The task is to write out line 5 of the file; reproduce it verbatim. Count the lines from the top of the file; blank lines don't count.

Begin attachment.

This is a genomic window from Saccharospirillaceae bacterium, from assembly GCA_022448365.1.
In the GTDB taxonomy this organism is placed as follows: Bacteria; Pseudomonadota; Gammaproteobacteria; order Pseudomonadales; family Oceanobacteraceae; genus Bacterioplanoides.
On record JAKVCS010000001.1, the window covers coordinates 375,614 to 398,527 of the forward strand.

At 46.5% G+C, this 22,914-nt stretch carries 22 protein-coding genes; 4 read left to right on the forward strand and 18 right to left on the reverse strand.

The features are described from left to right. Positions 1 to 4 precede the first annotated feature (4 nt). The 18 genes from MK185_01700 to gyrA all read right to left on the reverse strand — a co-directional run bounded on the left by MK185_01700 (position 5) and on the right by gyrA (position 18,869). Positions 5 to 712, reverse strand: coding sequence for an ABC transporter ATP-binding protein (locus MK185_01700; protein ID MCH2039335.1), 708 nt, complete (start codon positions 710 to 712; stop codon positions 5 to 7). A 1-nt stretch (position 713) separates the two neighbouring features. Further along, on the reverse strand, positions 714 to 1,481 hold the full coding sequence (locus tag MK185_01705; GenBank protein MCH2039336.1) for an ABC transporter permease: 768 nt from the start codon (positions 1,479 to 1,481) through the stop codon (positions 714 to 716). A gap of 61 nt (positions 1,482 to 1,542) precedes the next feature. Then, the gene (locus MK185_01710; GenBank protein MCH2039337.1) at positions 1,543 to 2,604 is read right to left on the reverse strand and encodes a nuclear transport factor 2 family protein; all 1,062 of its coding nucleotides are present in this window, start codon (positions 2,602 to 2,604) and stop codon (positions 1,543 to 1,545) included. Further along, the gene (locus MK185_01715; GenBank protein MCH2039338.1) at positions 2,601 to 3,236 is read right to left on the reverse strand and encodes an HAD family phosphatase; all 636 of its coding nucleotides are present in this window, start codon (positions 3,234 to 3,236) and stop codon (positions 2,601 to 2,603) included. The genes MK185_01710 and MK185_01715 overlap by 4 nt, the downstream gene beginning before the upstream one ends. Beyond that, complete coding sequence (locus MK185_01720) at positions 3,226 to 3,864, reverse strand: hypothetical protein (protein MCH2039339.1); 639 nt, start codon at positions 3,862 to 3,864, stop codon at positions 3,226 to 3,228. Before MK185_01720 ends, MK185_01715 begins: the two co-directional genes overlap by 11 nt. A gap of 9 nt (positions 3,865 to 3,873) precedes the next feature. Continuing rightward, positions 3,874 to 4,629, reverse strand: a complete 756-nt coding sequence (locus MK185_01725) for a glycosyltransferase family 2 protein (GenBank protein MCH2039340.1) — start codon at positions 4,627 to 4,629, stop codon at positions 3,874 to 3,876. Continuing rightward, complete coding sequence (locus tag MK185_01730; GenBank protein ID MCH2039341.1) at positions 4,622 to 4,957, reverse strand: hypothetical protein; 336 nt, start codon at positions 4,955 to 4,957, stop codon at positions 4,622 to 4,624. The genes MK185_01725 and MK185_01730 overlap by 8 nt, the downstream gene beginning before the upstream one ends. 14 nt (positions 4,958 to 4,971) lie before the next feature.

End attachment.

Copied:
The features are described from left to right. Positions 1 to 4 precede the first annotated feature (4 nt). The 18 genes from MK185_01700 to gyrA all read right to left on the reverse strand — a co-directional run bounded on the left by MK185_01700 (position 5) and on the right by gyrA (position 18,869). Positions 5 to 712, reverse strand: coding sequence for an ABC transporter ATP-binding protein (locus MK185_01700; protein ID MCH2039335.1), 708 nt, complete (start codon positions 710 to 712; stop codon positions 5 to 7). A 1-nt stretch (position 713) separates the two neighbouring features. Further along, on the reverse strand, positions 714 to 1,481 hold the full coding sequence (locus tag MK185_01705; GenBank protein MCH2039336.1) for an ABC transporter permease: 768 nt from the start codon (positions 1,479 to 1,481) through the stop codon (positions 714 to 716). A gap of 61 nt (positions 1,482 to 1,542) precedes the next feature. Then, the gene (locus MK185_01710; GenBank protein MCH2039337.1) at positions 1,543 to 2,604 is read right to left on the reverse strand and encodes a nuclear transport factor 2 family protein; all 1,062 of its coding nucleotides are present in this window, start codon (positions 2,602 to 2,604) and stop codon (positions 1,543 to 1,545) included. Further along, the gene (locus MK185_01715; GenBank protein MCH2039338.1) at positions 2,601 to 3,236 is read right to left on the reverse strand and encodes an HAD family phosphatase; all 636 of its coding nucleotides are present in this window, start codon (positions 3,234 to 3,236) and stop codon (positions 2,601 to 2,603) included. The genes MK185_01710 and MK185_01715 overlap by 4 nt, the downstream gene beginning before the upstream one ends. Beyond that, complete coding sequence (locus MK185_01720) at positions 3,226 to 3,864, reverse strand: hypothetical protein (protein MCH2039339.1); 639 nt, start codon at positions 3,862 to 3,864, stop codon at positions 3,226 to 3,228. Before MK185_01720 ends, MK185_01715 begins: the two co-directional genes overlap by 11 nt. A gap of 9 nt (positions 3,865 to 3,873) precedes the next feature. Continuing rightward, positions 3,874 to 4,629, reverse strand: a complete 756-nt coding sequence (locus MK185_01725) for a glycosyltransferase family 2 protein (GenBank protein MCH2039340.1) — start codon at positions 4,627 to 4,629, stop codon at positions 3,874 to 3,876. Continuing rightward, complete coding sequence (locus tag MK185_01730; GenBank protein ID MCH2039341.1) at positions 4,622 to 4,957, reverse strand: hypothetical protein; 336 nt, start codon at positions 4,955 to 4,957, stop codon at positions 4,622 to 4,624. The genes MK185_01725 and MK185_01730 overlap by 8 nt, the downstream gene beginning before the upstream one ends. 14 nt (positions 4,958 to 4,971) lie before the next feature.